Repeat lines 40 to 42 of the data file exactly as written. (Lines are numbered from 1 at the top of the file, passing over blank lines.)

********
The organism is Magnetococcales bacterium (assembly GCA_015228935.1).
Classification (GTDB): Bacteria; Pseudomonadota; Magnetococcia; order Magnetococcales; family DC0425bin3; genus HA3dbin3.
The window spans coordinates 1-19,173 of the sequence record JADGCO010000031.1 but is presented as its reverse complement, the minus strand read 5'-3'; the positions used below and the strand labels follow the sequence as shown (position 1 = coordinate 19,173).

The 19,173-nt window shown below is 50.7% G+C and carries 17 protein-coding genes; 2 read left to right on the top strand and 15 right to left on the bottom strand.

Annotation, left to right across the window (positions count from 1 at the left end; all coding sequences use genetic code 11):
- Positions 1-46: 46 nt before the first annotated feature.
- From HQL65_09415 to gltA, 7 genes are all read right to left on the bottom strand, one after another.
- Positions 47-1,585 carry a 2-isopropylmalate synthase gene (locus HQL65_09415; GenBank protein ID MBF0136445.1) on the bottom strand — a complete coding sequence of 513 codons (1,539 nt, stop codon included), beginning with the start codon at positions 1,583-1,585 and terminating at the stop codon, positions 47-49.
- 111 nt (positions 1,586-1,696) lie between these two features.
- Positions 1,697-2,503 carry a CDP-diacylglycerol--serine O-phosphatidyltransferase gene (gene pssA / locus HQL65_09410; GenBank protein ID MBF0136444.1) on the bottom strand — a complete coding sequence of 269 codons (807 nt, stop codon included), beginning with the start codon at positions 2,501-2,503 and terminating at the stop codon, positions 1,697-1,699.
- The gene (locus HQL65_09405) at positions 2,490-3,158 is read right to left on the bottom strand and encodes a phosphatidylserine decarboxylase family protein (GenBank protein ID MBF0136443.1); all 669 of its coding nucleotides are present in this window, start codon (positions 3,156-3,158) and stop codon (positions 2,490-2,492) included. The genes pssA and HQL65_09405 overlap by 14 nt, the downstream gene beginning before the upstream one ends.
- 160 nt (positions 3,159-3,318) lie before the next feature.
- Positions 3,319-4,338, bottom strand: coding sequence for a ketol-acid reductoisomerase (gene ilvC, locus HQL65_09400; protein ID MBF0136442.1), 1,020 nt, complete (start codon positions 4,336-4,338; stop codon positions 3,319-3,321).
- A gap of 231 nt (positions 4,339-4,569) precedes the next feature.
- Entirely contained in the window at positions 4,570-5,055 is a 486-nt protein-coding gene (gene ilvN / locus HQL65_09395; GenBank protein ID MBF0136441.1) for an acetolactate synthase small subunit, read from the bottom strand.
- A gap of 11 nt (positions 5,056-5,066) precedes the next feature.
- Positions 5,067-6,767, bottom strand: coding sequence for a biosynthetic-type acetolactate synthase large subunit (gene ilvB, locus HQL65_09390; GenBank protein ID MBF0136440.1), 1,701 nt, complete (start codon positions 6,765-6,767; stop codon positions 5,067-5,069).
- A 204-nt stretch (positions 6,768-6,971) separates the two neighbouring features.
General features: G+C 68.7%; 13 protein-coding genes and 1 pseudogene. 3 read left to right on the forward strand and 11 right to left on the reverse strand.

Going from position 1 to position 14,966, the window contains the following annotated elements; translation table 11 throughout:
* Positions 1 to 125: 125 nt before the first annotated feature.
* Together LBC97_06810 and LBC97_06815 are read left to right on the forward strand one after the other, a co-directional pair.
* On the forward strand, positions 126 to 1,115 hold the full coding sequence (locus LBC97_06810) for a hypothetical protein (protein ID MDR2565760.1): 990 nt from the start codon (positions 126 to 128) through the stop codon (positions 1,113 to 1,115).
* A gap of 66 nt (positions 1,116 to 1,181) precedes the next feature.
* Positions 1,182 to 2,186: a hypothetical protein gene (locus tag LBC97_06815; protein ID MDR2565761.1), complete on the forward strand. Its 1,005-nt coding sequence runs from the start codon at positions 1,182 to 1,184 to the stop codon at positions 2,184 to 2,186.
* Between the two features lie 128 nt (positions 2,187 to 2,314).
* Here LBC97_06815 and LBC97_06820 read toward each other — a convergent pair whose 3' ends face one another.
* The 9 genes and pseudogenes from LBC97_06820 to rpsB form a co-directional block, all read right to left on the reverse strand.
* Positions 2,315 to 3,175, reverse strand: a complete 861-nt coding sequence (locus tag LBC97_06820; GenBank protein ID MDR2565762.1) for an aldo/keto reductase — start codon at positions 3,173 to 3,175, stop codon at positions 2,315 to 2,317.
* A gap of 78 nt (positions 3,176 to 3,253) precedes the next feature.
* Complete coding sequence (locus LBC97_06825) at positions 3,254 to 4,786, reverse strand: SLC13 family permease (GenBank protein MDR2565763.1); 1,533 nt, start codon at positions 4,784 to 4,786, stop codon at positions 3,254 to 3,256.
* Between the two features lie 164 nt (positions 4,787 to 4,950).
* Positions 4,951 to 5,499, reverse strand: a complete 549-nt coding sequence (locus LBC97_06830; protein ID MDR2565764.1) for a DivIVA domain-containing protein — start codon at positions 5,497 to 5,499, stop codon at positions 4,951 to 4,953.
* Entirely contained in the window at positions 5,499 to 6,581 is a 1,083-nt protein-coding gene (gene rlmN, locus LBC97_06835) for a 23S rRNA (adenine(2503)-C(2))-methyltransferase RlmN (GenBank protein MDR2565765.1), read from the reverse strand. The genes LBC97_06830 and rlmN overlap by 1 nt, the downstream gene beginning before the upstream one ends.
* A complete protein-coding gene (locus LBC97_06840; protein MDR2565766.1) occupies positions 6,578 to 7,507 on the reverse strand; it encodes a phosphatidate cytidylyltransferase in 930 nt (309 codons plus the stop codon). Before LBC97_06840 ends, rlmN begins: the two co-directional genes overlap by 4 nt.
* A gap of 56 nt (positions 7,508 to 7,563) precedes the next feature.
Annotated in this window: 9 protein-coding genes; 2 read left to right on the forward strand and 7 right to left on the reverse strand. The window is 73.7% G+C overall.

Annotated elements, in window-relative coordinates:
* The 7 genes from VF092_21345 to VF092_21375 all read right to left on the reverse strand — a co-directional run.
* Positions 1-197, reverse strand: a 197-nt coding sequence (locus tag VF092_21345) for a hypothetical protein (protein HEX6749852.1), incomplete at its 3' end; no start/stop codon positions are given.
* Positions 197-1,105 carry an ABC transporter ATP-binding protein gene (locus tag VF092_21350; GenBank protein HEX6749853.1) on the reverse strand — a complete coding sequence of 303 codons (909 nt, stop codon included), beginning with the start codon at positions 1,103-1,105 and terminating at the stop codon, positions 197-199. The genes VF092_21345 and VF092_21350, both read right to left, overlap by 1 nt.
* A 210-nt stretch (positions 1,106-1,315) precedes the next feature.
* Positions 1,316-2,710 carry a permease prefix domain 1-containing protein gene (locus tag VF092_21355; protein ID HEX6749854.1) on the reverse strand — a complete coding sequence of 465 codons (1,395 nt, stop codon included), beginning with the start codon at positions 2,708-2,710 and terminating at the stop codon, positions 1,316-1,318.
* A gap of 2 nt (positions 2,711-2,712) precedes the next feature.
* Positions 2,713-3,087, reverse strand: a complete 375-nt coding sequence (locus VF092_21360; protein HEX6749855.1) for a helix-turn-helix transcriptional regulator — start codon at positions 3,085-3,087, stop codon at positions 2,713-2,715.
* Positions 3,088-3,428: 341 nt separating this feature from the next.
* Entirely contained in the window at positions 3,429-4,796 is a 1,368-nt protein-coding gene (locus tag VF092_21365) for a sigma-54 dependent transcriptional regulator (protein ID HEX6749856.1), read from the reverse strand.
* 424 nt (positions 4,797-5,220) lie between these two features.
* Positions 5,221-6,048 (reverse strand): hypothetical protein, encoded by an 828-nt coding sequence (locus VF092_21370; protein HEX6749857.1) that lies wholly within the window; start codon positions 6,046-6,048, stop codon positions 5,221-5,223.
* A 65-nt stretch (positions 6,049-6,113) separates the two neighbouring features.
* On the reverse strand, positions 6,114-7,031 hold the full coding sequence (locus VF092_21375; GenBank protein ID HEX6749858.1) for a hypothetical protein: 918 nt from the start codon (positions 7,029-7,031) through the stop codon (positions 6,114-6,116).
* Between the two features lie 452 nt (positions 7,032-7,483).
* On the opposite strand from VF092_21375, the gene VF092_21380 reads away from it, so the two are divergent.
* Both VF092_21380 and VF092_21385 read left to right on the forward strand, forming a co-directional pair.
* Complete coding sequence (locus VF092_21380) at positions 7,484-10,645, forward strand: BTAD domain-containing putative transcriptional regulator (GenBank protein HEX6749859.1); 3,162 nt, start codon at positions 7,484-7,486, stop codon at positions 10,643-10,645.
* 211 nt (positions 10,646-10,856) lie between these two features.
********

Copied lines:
* Positions 1-197, reverse strand: a 197-nt coding sequence (locus tag VF092_21345) for a hypothetical protein (protein HEX6749852.1), incomplete at its 3' end; no start/stop codon positions are given.
* Positions 197-1,105 carry an ABC transporter ATP-binding protein gene (locus tag VF092_21350; GenBank protein HEX6749853.1) on the reverse strand — a complete coding sequence of 303 codons (909 nt, stop codon included), beginning with the start codon at positions 1,103-1,105 and terminating at the stop codon, positions 197-199. The genes VF092_21345 and VF092_21350, both read right to left, overlap by 1 nt.
* A 210-nt stretch (positions 1,106-1,315) precedes the next feature.